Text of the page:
10 Questions For Reza Pahlavi
Vivienne Walt, Time Magazine (Europe):
As the oldest son of the Shah of Iran, Reza Pahlavi's youth in Tehran's sumptuous palace — and his prospects for the throne — ended at age 17, when the 1979 Islamic revolution drove his family into exile. Between meetings with French politicians last week, Pahlavi, now 45, sat down with Time's Vivienne Walt in his mother's Paris residence to describe the best way to oust the Tehran regime — and return him home.
How can the opposition defeat the regime? A campaign of civil disobedience is the only way to force the regime to retreat — national strikes, demonstrations, a refusal to cooperate. What [Supreme Leader Ayatullah Ali] Khamenei fears most is not economic sanctions or military strikes. It's people on the streets. READ MORE
But just a year ago, many voted for President Mahmoud Ahmadinejad? When you have a Robin Hood message, you can fool people. But at some point they get it. Don't forget the West was mesmerized by this smiling [defeated reformist [an error occurred while processing this directive]President Mohammed] Khatami talking about dialogue, while there were journalists and students in prison and newspapers were shut down.
What's your role in this opposition? To be above the fray. Often I've witnessed cases where [opposition] people were not talking to each other, and they would come to me and I would somehow get them to talk. My modern role today is a national function.
What do you want the U.S. and Europe to do? If there was a first item on the shopping list, it would be communication to bypass the regime's blocking of weblogs and so on. This could change the whole dynamic of what can evolve inside Iran. Communication has been very restricted. That explains why many movements like the labor strike, student protests and acts of civil disobedience have been limited and sectarian. If you can communicate with people, they can organize on a much more mass scale.
Do the U.S. and its allies have any good military options? I cannot foresee any military action which could be feasible. The thought of foreign tanks rolling into Tehran is beyond imagination. No Iranian could tolerate an invasion. It would be an attack on our homeland. Even limited air strikes: if you want to alienate people, strike the first blow.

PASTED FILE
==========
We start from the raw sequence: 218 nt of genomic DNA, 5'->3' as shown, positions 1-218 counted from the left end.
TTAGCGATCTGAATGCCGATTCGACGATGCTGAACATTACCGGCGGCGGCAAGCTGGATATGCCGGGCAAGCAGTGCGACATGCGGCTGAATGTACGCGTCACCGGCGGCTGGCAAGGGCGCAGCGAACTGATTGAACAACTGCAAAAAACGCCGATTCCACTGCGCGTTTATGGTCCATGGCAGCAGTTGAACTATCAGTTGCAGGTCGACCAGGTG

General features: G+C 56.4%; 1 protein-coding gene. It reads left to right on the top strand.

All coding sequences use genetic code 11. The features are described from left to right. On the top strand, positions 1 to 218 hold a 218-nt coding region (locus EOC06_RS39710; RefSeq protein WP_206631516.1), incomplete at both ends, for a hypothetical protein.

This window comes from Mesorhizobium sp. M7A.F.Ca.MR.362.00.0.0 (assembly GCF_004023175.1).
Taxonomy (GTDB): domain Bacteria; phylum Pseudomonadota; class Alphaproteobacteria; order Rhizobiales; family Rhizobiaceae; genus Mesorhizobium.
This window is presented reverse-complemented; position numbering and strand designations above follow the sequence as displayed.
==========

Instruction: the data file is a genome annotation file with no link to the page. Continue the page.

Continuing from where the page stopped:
How wide is the disaffection in the military inside Iran? A lot of people are stuck in the system and would love to find an exit. Of course the regime has goons, an army who are practically thugs who may go and hit people. But can they face millions on the streets? That, no.
What about the latest incentives offered to Iran by the U.S. and Europe to halt its nuclear program? The focus has been so much on the nuclear issue that they have lost track of the big picture. If by some miracle, you can resolve the nuclear issue and you have quid pro quos of security guarantees for the Islamic regime, what does that mean? Giving the regime carte blanche? What about conventional terrorism?
You were very young when you were exiled. Yes, I was 17½. Exile for me has been physical, rather than mental. My mind has always been there. It's the most powerful driving force within me — that image of being there, of not being disconnected.
Do you think you'll ever make it home? For me it is a certainty. It is not a dream.
What's the chance of restoring the monarchy? It is for Iranians to decide. As long as the next regime is based on democracy and human rights, the form does not matter. I have absolute conviction that a parliamentary monarchy is just as equipped as, if not better than, a republican system. But 95% of a future constitution would be the same, with all the checks and balances and principles built into the system. The tiny difference is whether you call the head of state Your Majesty or Mr. President.
From the Jun. 19, 2006 issue of TIME Europe magazine